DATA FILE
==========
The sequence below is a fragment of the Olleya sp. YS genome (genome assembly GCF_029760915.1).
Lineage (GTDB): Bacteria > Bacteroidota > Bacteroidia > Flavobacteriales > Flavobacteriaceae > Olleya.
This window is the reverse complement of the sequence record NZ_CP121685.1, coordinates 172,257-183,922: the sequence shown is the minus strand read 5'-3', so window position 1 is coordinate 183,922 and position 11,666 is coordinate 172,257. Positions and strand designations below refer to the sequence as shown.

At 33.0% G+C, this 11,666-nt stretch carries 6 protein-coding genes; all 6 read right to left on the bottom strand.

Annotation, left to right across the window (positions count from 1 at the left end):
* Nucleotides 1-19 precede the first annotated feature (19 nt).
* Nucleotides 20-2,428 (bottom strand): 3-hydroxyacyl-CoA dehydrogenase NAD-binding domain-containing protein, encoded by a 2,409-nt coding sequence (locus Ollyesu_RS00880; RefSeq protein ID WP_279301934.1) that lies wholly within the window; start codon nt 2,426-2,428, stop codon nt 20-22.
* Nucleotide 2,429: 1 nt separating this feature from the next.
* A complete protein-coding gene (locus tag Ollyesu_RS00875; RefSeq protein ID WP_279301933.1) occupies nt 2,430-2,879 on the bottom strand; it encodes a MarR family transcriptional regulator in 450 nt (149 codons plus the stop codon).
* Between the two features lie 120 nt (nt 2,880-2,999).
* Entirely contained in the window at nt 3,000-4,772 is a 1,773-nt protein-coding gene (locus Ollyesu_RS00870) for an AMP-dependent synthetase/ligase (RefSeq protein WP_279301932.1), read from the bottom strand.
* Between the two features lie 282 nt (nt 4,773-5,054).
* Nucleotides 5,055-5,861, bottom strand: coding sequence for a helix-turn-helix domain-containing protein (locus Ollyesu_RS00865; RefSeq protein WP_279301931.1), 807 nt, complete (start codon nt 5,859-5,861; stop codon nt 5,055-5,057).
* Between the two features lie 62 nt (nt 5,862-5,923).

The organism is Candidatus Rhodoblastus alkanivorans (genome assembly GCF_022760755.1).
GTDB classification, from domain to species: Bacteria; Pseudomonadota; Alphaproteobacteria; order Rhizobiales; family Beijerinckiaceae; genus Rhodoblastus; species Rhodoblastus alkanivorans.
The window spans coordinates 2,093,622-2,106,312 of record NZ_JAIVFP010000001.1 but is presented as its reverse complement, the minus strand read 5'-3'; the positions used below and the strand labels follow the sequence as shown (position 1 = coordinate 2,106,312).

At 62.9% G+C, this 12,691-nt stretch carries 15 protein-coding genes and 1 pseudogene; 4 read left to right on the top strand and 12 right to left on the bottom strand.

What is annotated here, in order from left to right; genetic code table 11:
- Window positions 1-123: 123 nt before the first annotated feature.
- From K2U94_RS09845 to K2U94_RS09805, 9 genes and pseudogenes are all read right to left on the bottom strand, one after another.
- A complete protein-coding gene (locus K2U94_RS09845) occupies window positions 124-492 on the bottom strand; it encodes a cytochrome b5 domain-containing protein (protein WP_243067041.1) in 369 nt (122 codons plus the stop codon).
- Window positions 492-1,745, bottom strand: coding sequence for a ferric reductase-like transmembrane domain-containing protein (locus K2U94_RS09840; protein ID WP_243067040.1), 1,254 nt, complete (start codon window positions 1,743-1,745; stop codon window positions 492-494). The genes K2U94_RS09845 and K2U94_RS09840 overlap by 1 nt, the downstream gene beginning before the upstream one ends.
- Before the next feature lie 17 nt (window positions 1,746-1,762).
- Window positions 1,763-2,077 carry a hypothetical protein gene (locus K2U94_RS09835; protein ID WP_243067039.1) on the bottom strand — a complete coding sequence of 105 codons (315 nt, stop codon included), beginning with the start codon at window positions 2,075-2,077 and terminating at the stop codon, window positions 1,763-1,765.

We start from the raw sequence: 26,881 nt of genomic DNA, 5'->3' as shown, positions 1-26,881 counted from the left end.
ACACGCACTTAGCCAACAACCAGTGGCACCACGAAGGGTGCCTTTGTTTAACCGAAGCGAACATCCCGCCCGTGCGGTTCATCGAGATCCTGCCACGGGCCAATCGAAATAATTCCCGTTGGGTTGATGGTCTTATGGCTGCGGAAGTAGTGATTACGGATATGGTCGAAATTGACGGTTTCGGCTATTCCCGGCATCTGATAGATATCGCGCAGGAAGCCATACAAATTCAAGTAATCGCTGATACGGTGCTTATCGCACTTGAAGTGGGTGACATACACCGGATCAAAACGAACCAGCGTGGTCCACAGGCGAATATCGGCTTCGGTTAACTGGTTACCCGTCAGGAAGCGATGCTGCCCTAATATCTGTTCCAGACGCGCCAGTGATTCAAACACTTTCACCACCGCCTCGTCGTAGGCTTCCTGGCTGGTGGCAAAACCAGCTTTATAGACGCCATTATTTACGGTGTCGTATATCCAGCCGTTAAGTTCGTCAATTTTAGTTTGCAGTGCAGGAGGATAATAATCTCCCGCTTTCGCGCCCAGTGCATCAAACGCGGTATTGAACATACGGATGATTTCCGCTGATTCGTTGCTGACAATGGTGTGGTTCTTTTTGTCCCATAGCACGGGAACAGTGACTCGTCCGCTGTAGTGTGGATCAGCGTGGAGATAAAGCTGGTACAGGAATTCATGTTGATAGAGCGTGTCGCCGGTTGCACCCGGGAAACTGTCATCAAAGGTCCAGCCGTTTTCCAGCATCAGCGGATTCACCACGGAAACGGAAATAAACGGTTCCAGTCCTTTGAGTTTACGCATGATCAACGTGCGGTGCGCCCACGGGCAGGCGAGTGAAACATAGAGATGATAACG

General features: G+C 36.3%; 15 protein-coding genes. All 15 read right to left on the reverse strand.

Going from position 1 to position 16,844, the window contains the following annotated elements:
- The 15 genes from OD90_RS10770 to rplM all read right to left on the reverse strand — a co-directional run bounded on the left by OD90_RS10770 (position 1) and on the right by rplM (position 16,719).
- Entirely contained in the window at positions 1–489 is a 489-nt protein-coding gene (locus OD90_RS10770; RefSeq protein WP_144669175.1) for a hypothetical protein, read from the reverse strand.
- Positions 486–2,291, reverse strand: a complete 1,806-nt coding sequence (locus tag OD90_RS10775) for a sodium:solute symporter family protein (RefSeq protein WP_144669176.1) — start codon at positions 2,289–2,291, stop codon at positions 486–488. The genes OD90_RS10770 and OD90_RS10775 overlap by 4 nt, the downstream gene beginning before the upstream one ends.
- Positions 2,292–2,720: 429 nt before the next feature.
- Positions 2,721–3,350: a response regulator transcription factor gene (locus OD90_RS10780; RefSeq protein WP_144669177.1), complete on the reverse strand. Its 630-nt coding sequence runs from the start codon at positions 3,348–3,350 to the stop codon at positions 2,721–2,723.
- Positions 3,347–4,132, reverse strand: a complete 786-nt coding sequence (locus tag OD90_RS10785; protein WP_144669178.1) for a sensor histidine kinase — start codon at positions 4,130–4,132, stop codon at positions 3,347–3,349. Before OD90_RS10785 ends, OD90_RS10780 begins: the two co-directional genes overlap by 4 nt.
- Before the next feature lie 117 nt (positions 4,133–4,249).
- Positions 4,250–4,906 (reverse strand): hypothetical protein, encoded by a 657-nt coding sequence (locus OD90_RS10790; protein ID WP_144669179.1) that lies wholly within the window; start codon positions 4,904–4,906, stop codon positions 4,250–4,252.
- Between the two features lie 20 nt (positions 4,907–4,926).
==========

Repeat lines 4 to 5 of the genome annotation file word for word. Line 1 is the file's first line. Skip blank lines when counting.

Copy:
At 33.0% G+C, this 11,666-nt stretch carries 6 protein-coding genes; all 6 read right to left on the bottom strand.

Annotation, left to right across the window (positions count from 1 at the left end):